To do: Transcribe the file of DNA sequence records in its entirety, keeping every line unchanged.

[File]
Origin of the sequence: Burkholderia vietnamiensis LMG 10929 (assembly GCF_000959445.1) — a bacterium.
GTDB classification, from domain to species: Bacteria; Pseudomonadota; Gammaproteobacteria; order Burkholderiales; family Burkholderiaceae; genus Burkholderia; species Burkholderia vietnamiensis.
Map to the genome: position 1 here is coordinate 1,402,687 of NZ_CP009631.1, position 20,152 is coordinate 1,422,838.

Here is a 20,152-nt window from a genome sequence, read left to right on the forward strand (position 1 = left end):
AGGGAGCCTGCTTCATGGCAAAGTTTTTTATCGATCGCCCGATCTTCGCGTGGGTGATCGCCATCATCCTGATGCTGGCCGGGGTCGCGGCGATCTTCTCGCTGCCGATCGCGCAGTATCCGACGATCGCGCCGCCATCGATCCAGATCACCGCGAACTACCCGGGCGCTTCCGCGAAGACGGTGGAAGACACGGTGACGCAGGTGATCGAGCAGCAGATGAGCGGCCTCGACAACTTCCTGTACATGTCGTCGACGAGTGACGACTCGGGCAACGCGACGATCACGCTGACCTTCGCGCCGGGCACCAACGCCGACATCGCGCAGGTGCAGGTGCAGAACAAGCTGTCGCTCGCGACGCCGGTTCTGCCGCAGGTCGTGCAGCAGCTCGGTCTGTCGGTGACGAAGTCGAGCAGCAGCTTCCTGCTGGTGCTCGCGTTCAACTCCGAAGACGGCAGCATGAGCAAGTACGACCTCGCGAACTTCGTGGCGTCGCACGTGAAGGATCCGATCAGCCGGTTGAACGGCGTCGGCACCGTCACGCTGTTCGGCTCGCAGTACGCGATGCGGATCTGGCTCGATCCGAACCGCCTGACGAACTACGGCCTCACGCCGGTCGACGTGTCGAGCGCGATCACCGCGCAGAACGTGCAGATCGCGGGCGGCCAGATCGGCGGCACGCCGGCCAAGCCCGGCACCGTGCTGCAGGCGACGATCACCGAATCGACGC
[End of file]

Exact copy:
Origin of the sequence: Burkholderia vietnamiensis LMG 10929 (assembly GCF_000959445.1) — a bacterium.
GTDB classification, from domain to species: Bacteria; Pseudomonadota; Gammaproteobacteria; order Burkholderiales; family Burkholderiaceae; genus Burkholderia; species Burkholderia vietnamiensis.
Map to the genome: position 1 here is coordinate 1,402,687 of NZ_CP009631.1, position 20,152 is coordinate 1,422,838.

Here is a 20,152-nt window from a genome sequence, read left to right on the forward strand (position 1 = left end):
AGGGAGCCTGCTTCATGGCAAAGTTTTTTATCGATCGCCCGATCTTCGCGTGGGTGATCGCCATCATCCTGATGCTGGCCGGGGTCGCGGCGATCTTCTCGCTGCCGATCGCGCAGTATCCGACGATCGCGCCGCCATCGATCCAGATCACCGCGAACTACCCGGGCGCTTCCGCGAAGACGGTGGAAGACACGGTGACGCAGGTGATCGAGCAGCAGATGAGCGGCCTCGACAACTTCCTGTACATGTCGTCGACGAGTGACGACTCGGGCAACGCGACGATCACGCTGACCTTCGCGCCGGGCACCAACGCCGACATCGCGCAGGTGCAGGTGCAGAACAAGCTGTCGCTCGCGACGCCGGTTCTGCCGCAGGTCGTGCAGCAGCTCGGTCTGTCGGTGACGAAGTCGAGCAGCAGCTTCCTGCTGGTGCTCGCGTTCAACTCCGAAGACGGCAGCATGAGCAAGTACGACCTCGCGAACTTCGTGGCGTCGCACGTGAAGGATCCGATCAGCCGGTTGAACGGCGTCGGCACCGTCACGCTGTTCGGCTCGCAGTACGCGATGCGGATCTGGCTCGATCCGAACCGCCTGACGAACTACGGCCTCACGCCGGTCGACGTGTCGAGCGCGATCACCGCGCAGAACGTGCAGATCGCGGGCGGCCAGATCGGCGGCACGCCGGCCAAGCCCGGCACCGTGCTGCAGGCGACGATCACCGAATCGACGC